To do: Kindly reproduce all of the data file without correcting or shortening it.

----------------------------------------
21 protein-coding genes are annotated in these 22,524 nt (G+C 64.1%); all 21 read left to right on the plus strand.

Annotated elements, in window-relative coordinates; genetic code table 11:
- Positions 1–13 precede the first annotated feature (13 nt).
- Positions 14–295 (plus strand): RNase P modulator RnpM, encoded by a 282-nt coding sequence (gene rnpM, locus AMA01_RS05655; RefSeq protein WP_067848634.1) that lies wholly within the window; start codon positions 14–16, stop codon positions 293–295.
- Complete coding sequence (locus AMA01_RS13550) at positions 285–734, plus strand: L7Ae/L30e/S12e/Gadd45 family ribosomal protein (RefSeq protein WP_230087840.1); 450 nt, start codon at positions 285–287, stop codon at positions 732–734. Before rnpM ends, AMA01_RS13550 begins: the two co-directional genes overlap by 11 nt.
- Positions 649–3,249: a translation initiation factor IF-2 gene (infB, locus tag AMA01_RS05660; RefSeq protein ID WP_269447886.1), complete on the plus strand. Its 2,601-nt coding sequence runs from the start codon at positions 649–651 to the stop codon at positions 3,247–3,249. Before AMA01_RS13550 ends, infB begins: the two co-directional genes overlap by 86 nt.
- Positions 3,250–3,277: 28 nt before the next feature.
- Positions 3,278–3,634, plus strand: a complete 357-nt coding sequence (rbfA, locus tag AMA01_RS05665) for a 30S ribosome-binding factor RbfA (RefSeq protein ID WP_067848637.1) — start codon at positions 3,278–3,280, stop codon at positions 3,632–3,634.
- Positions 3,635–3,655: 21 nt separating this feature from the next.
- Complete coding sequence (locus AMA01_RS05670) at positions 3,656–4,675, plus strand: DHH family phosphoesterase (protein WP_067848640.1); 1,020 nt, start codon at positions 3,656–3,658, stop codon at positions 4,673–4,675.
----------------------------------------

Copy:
21 protein-coding genes are annotated in these 22,524 nt (G+C 64.1%); all 21 read left to right on the plus strand.

Annotated elements, in window-relative coordinates; genetic code table 11:
- Positions 1–13 precede the first annotated feature (13 nt).
- Positions 14–295 (plus strand): RNase P modulator RnpM, encoded by a 282-nt coding sequence (gene rnpM, locus AMA01_RS05655; RefSeq protein WP_067848634.1) that lies wholly within the window; start codon positions 14–16, stop codon positions 293–295.
- Complete coding sequence (locus AMA01_RS13550) at positions 285–734, plus strand: L7Ae/L30e/S12e/Gadd45 family ribosomal protein (RefSeq protein WP_230087840.1); 450 nt, start codon at positions 285–287, stop codon at positions 732–734. Before rnpM ends, AMA01_RS13550 begins: the two co-directional genes overlap by 11 nt.
- Positions 649–3,249: a translation initiation factor IF-2 gene (infB, locus tag AMA01_RS05660; RefSeq protein ID WP_269447886.1), complete on the plus strand. Its 2,601-nt coding sequence runs from the start codon at positions 649–651 to the stop codon at positions 3,247–3,249. Before AMA01_RS13550 ends, infB begins: the two co-directional genes overlap by 86 nt.
- Positions 3,250–3,277: 28 nt before the next feature.
- Positions 3,278–3,634, plus strand: a complete 357-nt coding sequence (rbfA, locus tag AMA01_RS05665) for a 30S ribosome-binding factor RbfA (RefSeq protein ID WP_067848637.1) — start codon at positions 3,278–3,280, stop codon at positions 3,632–3,634.
- Positions 3,635–3,655: 21 nt separating this feature from the next.
- Complete coding sequence (locus AMA01_RS05670) at positions 3,656–4,675, plus strand: DHH family phosphoesterase (protein WP_067848640.1); 1,020 nt, start codon at positions 3,656–3,658, stop codon at positions 4,673–4,675.